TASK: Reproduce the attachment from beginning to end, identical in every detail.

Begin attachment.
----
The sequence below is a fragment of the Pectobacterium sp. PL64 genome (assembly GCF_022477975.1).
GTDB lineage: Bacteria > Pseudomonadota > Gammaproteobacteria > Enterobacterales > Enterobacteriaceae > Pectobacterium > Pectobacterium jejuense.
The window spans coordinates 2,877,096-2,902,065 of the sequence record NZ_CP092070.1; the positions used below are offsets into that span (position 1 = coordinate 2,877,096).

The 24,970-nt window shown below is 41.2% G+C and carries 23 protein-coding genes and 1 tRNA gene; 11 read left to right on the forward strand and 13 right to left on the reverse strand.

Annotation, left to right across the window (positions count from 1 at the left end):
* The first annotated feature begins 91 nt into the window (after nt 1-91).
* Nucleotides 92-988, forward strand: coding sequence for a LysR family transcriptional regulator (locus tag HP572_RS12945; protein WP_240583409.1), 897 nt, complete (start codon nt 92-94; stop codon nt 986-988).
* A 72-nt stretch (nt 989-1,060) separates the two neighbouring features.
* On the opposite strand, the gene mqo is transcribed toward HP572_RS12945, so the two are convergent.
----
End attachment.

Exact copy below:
The sequence below is a fragment of the Pectobacterium sp. PL64 genome (assembly GCF_022477975.1).
GTDB lineage: Bacteria > Pseudomonadota > Gammaproteobacteria > Enterobacterales > Enterobacteriaceae > Pectobacterium > Pectobacterium jejuense.
The window spans coordinates 2,877,096-2,902,065 of the sequence record NZ_CP092070.1; the positions used below are offsets into that span (position 1 = coordinate 2,877,096).

The 24,970-nt window shown below is 41.2% G+C and carries 23 protein-coding genes and 1 tRNA gene; 11 read left to right on the forward strand and 13 right to left on the reverse strand.

Annotation, left to right across the window (positions count from 1 at the left end):
* The first annotated feature begins 91 nt into the window (after nt 1-91).
* Nucleotides 92-988, forward strand: coding sequence for a LysR family transcriptional regulator (locus tag HP572_RS12945; protein WP_240583409.1), 897 nt, complete (start codon nt 92-94; stop codon nt 986-988).
* A 72-nt stretch (nt 989-1,060) separates the two neighbouring features.
* On the opposite strand, the gene mqo is transcribed toward HP572_RS12945, so the two are convergent.